It’s time to draw the line say Sen. Tom Udall and Rep. Ed Whitfield

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Cross-posted from Industry Voices, The Blood Horse

By U.S. Senator Tom Udall (D-NM) and U.S. Rep. Ed Whitfield (R-KY)

On the first Saturday in May, many Americans will turn their attention to Churchill Downs for the most exciting two minutes in sports. The best of horse racing will be on display for the 137th Kentucky Derby Presented by Yum! Brands (gr. I). Away from the crowds, however, horse racing finds itself facing an unattractive reality. Too many of its equine athletes are overmedicated and doped. The Sport of Kings is no place for such a drug problem.

American horse racing stands apart from the rest of the world when it comes to permissive medication rules and tolerance of doping. Unlike other countries that ban race-day medications, racing jurisdictions here allow injecting horses just hours before post time. There are trainers who violate medication rules multiple times, seemingly with impunity. According to a recent Racing Commissioners International letter, one trainer has been sanctioned at least 64 times for various rule violations, including medication violations involving the Class 2 painkiller mepivacaine and the Class 3 drug clenbuterol. This tolerance of doping represents a shameful abuse of an iconic American animal, and it is time to put an end to it.

Although a horse may need therapeutic medications from time to time, there is no excuse for injecting almost all Thoroughbreds to race. As RCI chairman William Koester rightly noted, that just does not pass the smell test with the public or anyone else. It is hard to believe that race day “anti-bleeder” medication does not affect how a horse runs when comments on past performance sheets highlight “first-time Lasix” as a betting angle. If race-day medication is essential for the welfare of the horse, why do countries in Asia, Europe, and the Middle East ban it? Why do foreign trainers who never race on anti-bleeder drugs abroad seem to always use it when competing here against our medicated horses?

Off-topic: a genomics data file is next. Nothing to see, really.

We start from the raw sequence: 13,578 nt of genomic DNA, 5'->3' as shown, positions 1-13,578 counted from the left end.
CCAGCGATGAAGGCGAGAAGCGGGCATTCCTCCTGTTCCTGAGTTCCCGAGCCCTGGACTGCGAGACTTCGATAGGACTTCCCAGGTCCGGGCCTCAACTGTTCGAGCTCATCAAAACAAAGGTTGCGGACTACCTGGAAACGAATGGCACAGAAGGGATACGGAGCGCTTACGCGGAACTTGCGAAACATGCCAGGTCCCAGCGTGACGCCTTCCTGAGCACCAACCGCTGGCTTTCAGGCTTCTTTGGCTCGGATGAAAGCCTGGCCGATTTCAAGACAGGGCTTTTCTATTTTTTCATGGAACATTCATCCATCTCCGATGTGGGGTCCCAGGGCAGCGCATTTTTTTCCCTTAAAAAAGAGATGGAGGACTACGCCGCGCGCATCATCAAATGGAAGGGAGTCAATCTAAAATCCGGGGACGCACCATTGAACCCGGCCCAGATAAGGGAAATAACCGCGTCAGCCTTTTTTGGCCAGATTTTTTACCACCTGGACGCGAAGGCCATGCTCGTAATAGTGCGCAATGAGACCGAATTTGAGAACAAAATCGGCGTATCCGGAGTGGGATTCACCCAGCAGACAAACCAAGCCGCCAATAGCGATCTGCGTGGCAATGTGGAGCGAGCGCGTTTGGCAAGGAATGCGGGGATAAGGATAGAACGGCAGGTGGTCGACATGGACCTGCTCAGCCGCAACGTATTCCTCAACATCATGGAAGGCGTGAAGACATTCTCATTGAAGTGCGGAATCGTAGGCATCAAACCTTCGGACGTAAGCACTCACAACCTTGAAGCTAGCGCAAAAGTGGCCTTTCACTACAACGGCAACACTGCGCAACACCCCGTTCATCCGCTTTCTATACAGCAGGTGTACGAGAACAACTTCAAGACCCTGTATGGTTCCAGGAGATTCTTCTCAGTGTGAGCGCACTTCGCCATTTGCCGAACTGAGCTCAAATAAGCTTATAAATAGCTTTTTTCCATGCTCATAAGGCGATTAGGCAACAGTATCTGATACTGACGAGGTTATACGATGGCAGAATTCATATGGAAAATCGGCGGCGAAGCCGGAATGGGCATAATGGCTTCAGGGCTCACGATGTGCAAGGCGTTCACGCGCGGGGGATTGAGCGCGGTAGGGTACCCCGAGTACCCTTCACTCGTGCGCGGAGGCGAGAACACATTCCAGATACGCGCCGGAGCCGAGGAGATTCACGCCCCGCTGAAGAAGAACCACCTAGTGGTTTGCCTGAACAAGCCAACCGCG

While medicating sound horses on race day is concerning, the doping of sore horses is appalling. Sore and lame horses should not be raced. Feeling no pain, an injured horse on drugs may continue to charge down the track, endangering every horse and jockey in the race. Drugs may account for the fact that the U.S. horse fatality rate is more than three times higher than in comparable British flat racing. Trainers or anyone else caught doping racehorses should face stiff penalties, including fines and meaningful suspensions.

We reluctantly believe that Congressional action is needed to address this critical challenge facing the industry. Unlike other sports, horse racing lacks a governing body that can issue uniform medication rules and ban performance-enhancing drugs. That is why recent calls from the RCI and The Jockey Club to phase out race-day medication are not enough to save American horse racing. An existing law, the Interstate Horseracing Act of 1978, should be amended to ban performance-enhancing drugs and require stiff penalties for doping. We plan to introduce legislation soon in the Congress that would do just that.

It is time to draw the line against performance-enhancing drugs in horse racing. Read full statement >>

Further Reading

THE CHEMICAL HORSE
by Jane Allin
An Int’l Fund for Horses Special Report

2 thoughts on “It’s time to draw the line say Sen. Tom Udall and Rep. Ed Whitfield”

  1. Finally, the sleep giant stirs. But it should go further thsa “we should” to “this is how it is going to be.”.

    Like

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